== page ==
NEW YORK — Masabi, a leader in mobile ticketing and transit fare collection, has launched mobile ticketing technology is now live with New York’s MTA. Using Masabi’s JustRide mobile ticketing platform, riders on Metro North Railroad and Long Island Rail Road will be able to experience a faster and more convenient way to purchase tickets and travel using their smartphones as an all-in-one ticket vending machine and ticket. The railroads’ riders are now set free from cash and the hassle of waiting in line at a vending machine.
Available now, passengers on MNR’s Hudson Line and LIRR’s Port Washington Lines will be able to use their smartphones to buy and display tickets to travel using the MTA eTix mobile ticketing app. Over the next few months more lines will be made available with full rollout completed by the end of the summer. Riders will be able to purchase tickets for both immediate and future travel through their smartphones and tablets.
Masabi will also provide its JustRide Inspect validation application which allows tickets to be scanned using standard smartphones. The validation software is in use with 11 transport agencies around the world. In keeping with Masabi’s philosophy of helping reduce the cost of fare collection, it allows tickets to be inspected at a fraction of the cost of using traditional options. Masabi is the pioneer in transport mobile ticketing and innovative fare collection technology, with active deployments in a growing roster of major cities around the world that already includes Los Angeles, Boston, New Orleans, Athens, and London.
“Around the world more and more major cities are turning to JustRide to improve the public transit experience. The introduction of mobile ticketing at New York MTA will be the largest deployment of its kind and we are delighted to have been selected to partner with the MTA,” said Brian Zanghi, CEO of Masabi. “This is a landmark project that will change the way riders travel in the New York region, with passengers able to buy tickets anywhere, at any time, with a few taps.”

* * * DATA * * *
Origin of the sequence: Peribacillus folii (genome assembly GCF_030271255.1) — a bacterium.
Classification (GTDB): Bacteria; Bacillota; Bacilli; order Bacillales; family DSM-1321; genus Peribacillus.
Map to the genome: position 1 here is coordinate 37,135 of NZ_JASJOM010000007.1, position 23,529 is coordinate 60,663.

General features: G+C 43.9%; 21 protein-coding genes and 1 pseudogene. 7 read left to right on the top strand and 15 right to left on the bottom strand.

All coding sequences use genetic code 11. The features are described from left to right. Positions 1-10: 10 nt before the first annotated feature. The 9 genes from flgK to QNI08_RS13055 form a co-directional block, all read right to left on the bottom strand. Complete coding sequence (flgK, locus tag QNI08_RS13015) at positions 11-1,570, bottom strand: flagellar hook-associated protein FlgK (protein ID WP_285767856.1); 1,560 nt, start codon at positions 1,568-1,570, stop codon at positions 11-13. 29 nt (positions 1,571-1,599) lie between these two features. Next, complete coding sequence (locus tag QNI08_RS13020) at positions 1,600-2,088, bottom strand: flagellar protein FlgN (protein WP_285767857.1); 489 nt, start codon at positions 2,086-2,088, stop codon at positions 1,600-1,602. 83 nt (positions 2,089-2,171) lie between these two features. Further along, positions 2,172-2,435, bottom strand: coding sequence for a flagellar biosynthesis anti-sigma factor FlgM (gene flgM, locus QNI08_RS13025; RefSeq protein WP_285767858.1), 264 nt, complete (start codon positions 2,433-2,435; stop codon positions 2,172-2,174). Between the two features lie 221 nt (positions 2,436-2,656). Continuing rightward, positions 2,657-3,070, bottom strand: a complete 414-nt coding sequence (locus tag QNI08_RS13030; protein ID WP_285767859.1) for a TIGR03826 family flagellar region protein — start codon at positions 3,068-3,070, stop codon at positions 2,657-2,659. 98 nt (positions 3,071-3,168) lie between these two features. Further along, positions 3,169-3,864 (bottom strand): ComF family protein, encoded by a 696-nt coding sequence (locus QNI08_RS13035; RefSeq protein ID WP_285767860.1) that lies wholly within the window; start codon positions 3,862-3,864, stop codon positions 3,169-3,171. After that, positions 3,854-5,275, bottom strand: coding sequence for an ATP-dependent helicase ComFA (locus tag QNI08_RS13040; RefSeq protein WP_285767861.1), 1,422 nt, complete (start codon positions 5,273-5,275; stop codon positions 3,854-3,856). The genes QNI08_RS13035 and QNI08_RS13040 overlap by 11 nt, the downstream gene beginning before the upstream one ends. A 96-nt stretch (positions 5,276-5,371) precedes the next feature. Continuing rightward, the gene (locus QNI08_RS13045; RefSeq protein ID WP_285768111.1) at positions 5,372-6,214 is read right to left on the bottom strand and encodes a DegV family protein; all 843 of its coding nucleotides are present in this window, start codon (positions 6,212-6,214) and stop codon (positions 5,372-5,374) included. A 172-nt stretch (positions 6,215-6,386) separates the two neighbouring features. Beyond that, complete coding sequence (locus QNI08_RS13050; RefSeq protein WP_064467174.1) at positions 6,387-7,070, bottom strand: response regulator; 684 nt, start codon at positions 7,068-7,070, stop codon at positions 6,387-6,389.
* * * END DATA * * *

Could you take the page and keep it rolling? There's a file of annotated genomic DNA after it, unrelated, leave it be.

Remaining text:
Masabi has U.S. headquarters in Boston and headquarters in the U.K.
MasterCard, a recent investor in Masabi, commented: “Masabi is a company at the forefront of smart city innovation, simplifying people’s access to mass-transit and facilitating sustainable urban growth,” said Hany Fam, MasterCard Enterprise Partnerships. “We are delighted to be working with and supporting Masabi as they deploy their technology on some of the world’s busiest commuter rail services.”
The eTix app will be available for all lines on the Long Island Rail Road and Metro-North Railroad in the following weeks:
- June 30: MTA eTix available on LIRR Port Washington Branch & Metro-North Hudson Line
- Week of July 25: MTA eTix becomes available on Metro-North Harlem Line
- Week August 22: Full system wide implementation of MTA eTix, as the app becomes available on the rest of LIRR and Metro-North’s New Haven Line
With MTA eTix, customers who download the app will sign up for an account, select the ticket they wish to buy, and enter credit or debit card information. They will then be able to ride the train in three simple steps:
1. Buy a ticket by entering information about origin and destination, and selecting the type of ticket (one-way, 10-trip, weekly or monthly). The ticket is then saved in an electronic “ticket wallet” feature in the app.
2. Prior to boarding the train, pull up the ticket from the ticket wallet and activate the ticket by tapping on the “activate ticket” button.
3. When a conductor comes through the train to ask for tickets, have the activated ticket displayed, and simply show the smartphone screen to the conductor. Conductors will visually validate the mobile ticket by looking at the screen. As the rollout proceeds, conductors will use a handheld device to scan mobile tickets.
The MTA eTix launch follows a successful field test, during which 150 customers who ride the Long Island Rail Road Port Washington Branch or Metro-North’s Hudson Line tested the app. Both conductors and participating customers monitored the app’s performance, and reported any problems they encountered to the app development team. Survey results indicate widespread satisfaction with the app, with 92-percent of pilot participants indicating that they were very satisfied or somewhat satisfied with the app and 94 percent stating that they were very likely or somewhat likely to use the app once it is rolled out.